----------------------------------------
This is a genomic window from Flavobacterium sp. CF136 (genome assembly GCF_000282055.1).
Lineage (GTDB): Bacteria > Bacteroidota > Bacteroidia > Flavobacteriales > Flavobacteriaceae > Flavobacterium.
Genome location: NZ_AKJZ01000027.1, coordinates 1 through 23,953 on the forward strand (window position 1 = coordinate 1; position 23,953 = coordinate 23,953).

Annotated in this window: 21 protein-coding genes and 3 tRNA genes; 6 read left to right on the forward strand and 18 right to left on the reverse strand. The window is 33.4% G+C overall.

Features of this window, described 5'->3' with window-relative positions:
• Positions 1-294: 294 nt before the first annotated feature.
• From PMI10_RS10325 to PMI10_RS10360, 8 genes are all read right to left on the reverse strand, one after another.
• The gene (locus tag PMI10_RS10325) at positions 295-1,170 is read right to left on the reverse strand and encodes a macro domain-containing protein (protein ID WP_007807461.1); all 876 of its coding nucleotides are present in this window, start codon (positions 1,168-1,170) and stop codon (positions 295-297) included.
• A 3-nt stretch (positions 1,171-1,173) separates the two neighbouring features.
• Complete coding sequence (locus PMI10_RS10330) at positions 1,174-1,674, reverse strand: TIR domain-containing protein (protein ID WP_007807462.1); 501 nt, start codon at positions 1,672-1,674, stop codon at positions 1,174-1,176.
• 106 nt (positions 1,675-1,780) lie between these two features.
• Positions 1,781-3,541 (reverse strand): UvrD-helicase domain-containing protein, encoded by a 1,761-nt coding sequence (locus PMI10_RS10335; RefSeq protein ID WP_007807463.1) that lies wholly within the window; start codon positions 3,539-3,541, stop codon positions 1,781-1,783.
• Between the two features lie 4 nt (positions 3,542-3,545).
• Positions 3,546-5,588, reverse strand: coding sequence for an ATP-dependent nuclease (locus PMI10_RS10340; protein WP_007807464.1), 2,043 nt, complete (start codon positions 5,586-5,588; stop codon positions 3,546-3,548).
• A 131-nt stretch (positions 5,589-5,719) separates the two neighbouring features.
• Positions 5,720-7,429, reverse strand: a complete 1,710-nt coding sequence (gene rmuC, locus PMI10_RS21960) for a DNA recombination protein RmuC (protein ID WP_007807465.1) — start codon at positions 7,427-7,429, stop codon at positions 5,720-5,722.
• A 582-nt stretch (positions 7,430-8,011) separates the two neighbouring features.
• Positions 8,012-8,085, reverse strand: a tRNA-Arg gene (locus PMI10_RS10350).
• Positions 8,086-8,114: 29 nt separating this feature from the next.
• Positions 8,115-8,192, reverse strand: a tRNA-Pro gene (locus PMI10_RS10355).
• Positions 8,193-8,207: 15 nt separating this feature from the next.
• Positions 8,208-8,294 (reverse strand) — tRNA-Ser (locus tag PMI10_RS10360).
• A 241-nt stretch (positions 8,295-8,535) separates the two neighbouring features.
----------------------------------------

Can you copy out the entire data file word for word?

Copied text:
This is a genomic window from Flavobacterium sp. CF136 (genome assembly GCF_000282055.1).
Lineage (GTDB): Bacteria > Bacteroidota > Bacteroidia > Flavobacteriales > Flavobacteriaceae > Flavobacterium.
Genome location: NZ_AKJZ01000027.1, coordinates 1 through 23,953 on the forward strand (window position 1 = coordinate 1; position 23,953 = coordinate 23,953).

Annotated in this window: 21 protein-coding genes and 3 tRNA genes; 6 read left to right on the forward strand and 18 right to left on the reverse strand. The window is 33.4% G+C overall.

Features of this window, described 5'->3' with window-relative positions:
• Positions 1-294: 294 nt before the first annotated feature.
• From PMI10_RS10325 to PMI10_RS10360, 8 genes are all read right to left on the reverse strand, one after another.
• The gene (locus tag PMI10_RS10325) at positions 295-1,170 is read right to left on the reverse strand and encodes a macro domain-containing protein (protein ID WP_007807461.1); all 876 of its coding nucleotides are present in this window, start codon (positions 1,168-1,170) and stop codon (positions 295-297) included.
• A 3-nt stretch (positions 1,171-1,173) separates the two neighbouring features.
• Complete coding sequence (locus PMI10_RS10330) at positions 1,174-1,674, reverse strand: TIR domain-containing protein (protein ID WP_007807462.1); 501 nt, start codon at positions 1,672-1,674, stop codon at positions 1,174-1,176.
• 106 nt (positions 1,675-1,780) lie between these two features.
• Positions 1,781-3,541 (reverse strand): UvrD-helicase domain-containing protein, encoded by a 1,761-nt coding sequence (locus PMI10_RS10335; RefSeq protein ID WP_007807463.1) that lies wholly within the window; start codon positions 3,539-3,541, stop codon positions 1,781-1,783.
• Between the two features lie 4 nt (positions 3,542-3,545).
• Positions 3,546-5,588, reverse strand: coding sequence for an ATP-dependent nuclease (locus PMI10_RS10340; protein WP_007807464.1), 2,043 nt, complete (start codon positions 5,586-5,588; stop codon positions 3,546-3,548).
• A 131-nt stretch (positions 5,589-5,719) separates the two neighbouring features.
• Positions 5,720-7,429, reverse strand: a complete 1,710-nt coding sequence (gene rmuC, locus PMI10_RS21960) for a DNA recombination protein RmuC (protein ID WP_007807465.1) — start codon at positions 7,427-7,429, stop codon at positions 5,720-5,722.
• A 582-nt stretch (positions 7,430-8,011) separates the two neighbouring features.
• Positions 8,012-8,085, reverse strand: a tRNA-Arg gene (locus PMI10_RS10350).
• Positions 8,086-8,114: 29 nt separating this feature from the next.
• Positions 8,115-8,192, reverse strand: a tRNA-Pro gene (locus PMI10_RS10355).
• Positions 8,193-8,207: 15 nt separating this feature from the next.
• Positions 8,208-8,294 (reverse strand) — tRNA-Ser (locus tag PMI10_RS10360).
• A 241-nt stretch (positions 8,295-8,535) separates the two neighbouring features.